Non-competent patients

In the case of non-competent patients, of course, it is competent adults who must decide what treatments are appropriate in view of their benefits and burdens. For example, if a baby is born premature, the paediatrician must make a judgment on the extent to which intensive care is likely to benefit that baby, and on the burdens it is likely to bring. In making this judgment, the paediatrician will need to look at what is sometimes called the baby's 'quality of life', both during the period in intensive care, and after, if he or she survives.

'Quality of life'

Are we, then, back with the question of judging if the patient's life will be worthwhile? We need to distinguish here between two very different views of life which the term 'quality of life' can be used to describe. According to the first view, the patient's life in certain conditions has no 'quality' or value (and should, perhaps, be brought to a close). Whatever is thought to give a life value - perhaps some form of positive mental experience - will be altogether lacking in some patients. According to the second view, in contrast, the patient's life will always have some objective value, even if it does not always have enough value to justify certain interventions. 'Quality of life' is used, in this context, to refer to the value of the patient's 'well-being', while acknowledging the value of his or her 'being' or existing per se.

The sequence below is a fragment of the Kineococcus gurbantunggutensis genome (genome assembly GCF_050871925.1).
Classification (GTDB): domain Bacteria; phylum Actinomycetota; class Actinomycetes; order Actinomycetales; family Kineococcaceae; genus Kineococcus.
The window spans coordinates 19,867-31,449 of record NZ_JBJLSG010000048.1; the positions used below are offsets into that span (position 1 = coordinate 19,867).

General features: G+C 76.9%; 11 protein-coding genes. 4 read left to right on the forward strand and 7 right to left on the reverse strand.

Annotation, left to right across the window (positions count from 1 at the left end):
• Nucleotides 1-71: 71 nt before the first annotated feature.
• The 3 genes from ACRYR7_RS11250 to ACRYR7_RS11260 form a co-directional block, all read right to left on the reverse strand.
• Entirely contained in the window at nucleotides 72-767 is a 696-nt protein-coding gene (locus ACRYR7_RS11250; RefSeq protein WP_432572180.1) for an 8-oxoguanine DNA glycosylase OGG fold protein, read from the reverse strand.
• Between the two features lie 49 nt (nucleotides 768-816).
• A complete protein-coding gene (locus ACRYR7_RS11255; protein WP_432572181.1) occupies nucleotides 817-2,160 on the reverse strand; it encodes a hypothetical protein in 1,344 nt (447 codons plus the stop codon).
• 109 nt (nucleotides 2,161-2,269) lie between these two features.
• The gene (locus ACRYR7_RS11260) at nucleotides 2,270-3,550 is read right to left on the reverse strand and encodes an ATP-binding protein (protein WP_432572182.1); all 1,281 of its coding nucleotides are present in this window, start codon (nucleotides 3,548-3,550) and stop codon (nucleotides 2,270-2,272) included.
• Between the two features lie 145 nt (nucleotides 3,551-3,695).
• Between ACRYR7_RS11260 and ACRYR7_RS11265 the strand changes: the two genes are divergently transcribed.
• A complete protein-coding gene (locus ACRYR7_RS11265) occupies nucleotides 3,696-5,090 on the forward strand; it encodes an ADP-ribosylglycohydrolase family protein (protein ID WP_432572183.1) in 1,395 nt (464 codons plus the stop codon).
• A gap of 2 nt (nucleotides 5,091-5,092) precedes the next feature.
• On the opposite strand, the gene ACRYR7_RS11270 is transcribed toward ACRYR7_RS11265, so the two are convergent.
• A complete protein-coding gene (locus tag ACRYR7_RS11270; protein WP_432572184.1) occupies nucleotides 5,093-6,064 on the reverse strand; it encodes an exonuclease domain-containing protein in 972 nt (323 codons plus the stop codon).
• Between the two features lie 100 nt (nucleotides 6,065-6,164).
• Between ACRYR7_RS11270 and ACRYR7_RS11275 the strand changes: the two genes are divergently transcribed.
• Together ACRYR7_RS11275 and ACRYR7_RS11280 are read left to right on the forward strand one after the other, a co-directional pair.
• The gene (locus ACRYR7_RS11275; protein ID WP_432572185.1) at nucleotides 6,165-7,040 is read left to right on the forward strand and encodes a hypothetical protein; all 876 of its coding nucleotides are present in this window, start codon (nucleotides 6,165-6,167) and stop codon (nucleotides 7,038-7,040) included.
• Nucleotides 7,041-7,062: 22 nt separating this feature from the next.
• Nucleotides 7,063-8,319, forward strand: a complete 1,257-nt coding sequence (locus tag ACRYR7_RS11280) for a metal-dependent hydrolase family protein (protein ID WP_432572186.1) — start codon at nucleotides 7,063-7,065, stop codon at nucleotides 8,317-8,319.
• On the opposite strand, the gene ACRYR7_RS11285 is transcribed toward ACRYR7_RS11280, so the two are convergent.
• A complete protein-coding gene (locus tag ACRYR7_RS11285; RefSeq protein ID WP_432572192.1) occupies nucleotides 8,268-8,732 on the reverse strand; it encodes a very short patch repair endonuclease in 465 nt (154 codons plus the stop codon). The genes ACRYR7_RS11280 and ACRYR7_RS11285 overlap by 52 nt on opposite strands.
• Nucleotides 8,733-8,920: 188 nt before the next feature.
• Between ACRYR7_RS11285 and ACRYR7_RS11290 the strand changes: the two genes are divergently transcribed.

Health is an aspect of the good of life: human bodily existence. 6 Human beings are less fulfilled, from the point of view of this particular good, the less healthy they are. This is not to say that human beings are less morally important the less healthy they are. On the contrary, it is precisely because they and their interests are morally important that these interests - including that in life and health - should be taken seriously by doctors. Doctors should not be too pessimistic in assessing the degree to which a treatment can benefit a patient. However, when there really is no (or little) chance of benefiting the patient to any great extent, the interest of the patient in being spared the burdens of the treatment should be given due weight.